short news from ebbf members
#ebbfmilan - how a design engineer became a global leader using trust, democracy and comfort with uncertainty
We interviewed Ana Saldarriaga keynoter at ebbf’s annual conference, fifth AIESEC international female and first Colombian president of this global Organization activating the potential of young leaders leadership in over 125 countries. Ana’s keynote and ebbf’s own keynotes at AIESEC’s international and national events continues a 15 year-long active relationship between these two networks that started when ebbf organized one of the first microcredit summits inviting then little known Muhammad Yunus and AIESEC to be protagonists there.
QUESTION: Ana where did your journey to become AIESEC’s global president start?
I come from Medellin in Colombia where I was studying product design engineering. Eager to broaden my experience abroad, I was searching for an exchange program when I came across AIESEC. I went to some of their intro talks at my university and found that this Organization could offer me much more than that.
At University I learnt methodologies to create physical products, in AIESEC I have become an engineer of social change, learning to solve complex problems, solutions oriented approaches to developing people and ideas, instead of products.
The kind of ideas that can transform the lives of people.
You will be able to enjoy learning from and interacting with Trip Barthel during the upcoming online pre #ebbfmilan event coming up at 20:00 (CEST) the 28th of April and of course during a number of sessions he will offer during ebbf’s annual conference in Milan ( join us there )
Question: what drew you to the area of consultation, synergy and consensus?
when i graduated from college I was thinking of going to law school but never quite understood the adversarial approach to resolving conflict. What did and still makes more sense to me is to get parties together to find a better mutually beneficial resolution, pretty much flipping on its head everything that law school teaches.
My first step at putting those principles into practice came soon after as the general manager of a small business.
I ran that company for ten years using values and principles that instead of hindering, created very successful financial and personal motivation levels for everyone who worked there, and indeed levels of staff turnover were non-existant, no one wished to leave that environment of justice.
Q: applying values in business seems like a sound principles but why do so many people fail in doing so successfully?
One element is to treat all of our employees in a professional and respectful way, responding as best as we can to their concerns, with most decisions in the office taken as a team and not top down. But most important of all is to create an environment of trust where people feel secure and empowered. People look at their leaders, at the actions more than the words of their managers. Time and again during my professional career I saw how they were waiting for the actions before totally trusting the person and the organisation.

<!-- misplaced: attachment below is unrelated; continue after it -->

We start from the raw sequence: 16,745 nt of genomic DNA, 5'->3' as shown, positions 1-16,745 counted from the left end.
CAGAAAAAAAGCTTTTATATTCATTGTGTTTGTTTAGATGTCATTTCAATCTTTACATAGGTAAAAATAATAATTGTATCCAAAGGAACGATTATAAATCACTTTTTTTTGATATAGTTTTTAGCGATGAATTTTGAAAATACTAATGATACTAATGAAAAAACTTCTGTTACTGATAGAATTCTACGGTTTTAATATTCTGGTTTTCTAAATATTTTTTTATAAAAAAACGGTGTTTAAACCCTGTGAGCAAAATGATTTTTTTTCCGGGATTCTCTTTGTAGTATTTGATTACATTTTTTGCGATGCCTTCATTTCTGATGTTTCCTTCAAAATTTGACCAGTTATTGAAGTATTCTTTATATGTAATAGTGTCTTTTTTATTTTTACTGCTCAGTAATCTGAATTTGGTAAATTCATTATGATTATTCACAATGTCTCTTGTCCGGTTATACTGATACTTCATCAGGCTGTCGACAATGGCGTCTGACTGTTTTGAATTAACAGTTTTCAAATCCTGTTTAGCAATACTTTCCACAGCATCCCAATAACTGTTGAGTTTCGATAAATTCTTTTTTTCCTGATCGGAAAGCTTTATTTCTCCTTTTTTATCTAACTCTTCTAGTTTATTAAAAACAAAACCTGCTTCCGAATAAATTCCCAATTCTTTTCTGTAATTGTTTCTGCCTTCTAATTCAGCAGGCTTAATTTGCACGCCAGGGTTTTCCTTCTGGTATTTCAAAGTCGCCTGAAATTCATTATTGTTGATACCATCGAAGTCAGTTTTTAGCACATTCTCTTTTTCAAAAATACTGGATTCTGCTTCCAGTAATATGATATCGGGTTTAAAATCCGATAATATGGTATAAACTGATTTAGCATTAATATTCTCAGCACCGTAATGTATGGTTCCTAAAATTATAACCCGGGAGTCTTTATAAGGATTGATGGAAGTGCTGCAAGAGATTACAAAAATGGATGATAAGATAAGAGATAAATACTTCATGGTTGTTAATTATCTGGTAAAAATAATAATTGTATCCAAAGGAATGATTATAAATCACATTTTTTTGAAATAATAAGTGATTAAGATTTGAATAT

Q: your subsequent work was in the area of legal mediation, what is different in the way you see this taken to its most successful outcome?
For the ebbf conference experience short news series this time I present you the interview with ebbf member Henrik Mitsch.
Henrik, why did you attend the last ebbf conference?
The twice-yearly ebbf conferences are two fixed stars in our family agenda since 2013. We thrive on this unique combination of energetic learning, meaningful conversations and mindful retreat.
Was there a specific action or something you wanted to try as a result of the last conference? How is that going?
Arthur Dahl’s keynote was a true highlight. He spoke about the application of systems thinking for unity and collaboration. This has shifted my workplace perception and guides some of my day to day actions.
What and where has been the last impact you created?
I guess I am too humble to have a straight answer to this question. Being a Mozilla Rep module peer I recently helped to reinvigorate our experimentation culture. Hopefully my contribution proves to be meaningful and causes positive impact.
If you were inviting someone to come to the next copnference in Milan, what would you say?
Come along, you won’t regret it!
Last but not least, could you share one or more favourite quote?
“People don’t buy what you do, they buy why you do it.” (Simon Sinek)
“Whoso cleaveth to justice, can, under no circumstances, transgress the limits of moderation.” (Bahá’u’lláh)
Thank you Henrik, see you in Milan!
James Jennings recently joined ebbf and right away decided to offer this very interesting article that relates to the May ebbf international event’s theme and to the need of evolving our organizations towards a more human, connected and systems thinking flow.
“Every company’s wish is to have engaged employees. However, when 70% of employees are not engaged we have a problem: work is currently a terrible experience for the majority. The waste of human potential and economic gain is enormous.
I worked 9 years in a socially responsible Best Places to Work company during a period when revenues grew organically from $100 million to over $800 million. I worked on appreciative inquiry projects facilitated by David Cooperrider himself, attended the Center for Creative Leadership (CCL), used open book management, mindfulness, Getting Things Done and a dozen other practices. These were great programs put in place by intelligent and well-meaning people. Through them, I’ve seen the need and hope to make things better. However, for all that effort, even in a great company, a majority of employees were unengaged. There seems to be a ceiling to engagement.
Gallup surveys show engagement holding steady around 30% in the US and lower in much of the rest of the world. Despite greater awareness of engagement, availability of good programs, and analysis that shows better financial returns, engagement has not had breakout improvements. There has to be something that has not been addressed by the thousands of books, seminars, software, and other interventions.
#ebbfmilan - let's give a new meaning to commonly used business terms, building a new lexicon with Mika Korhonen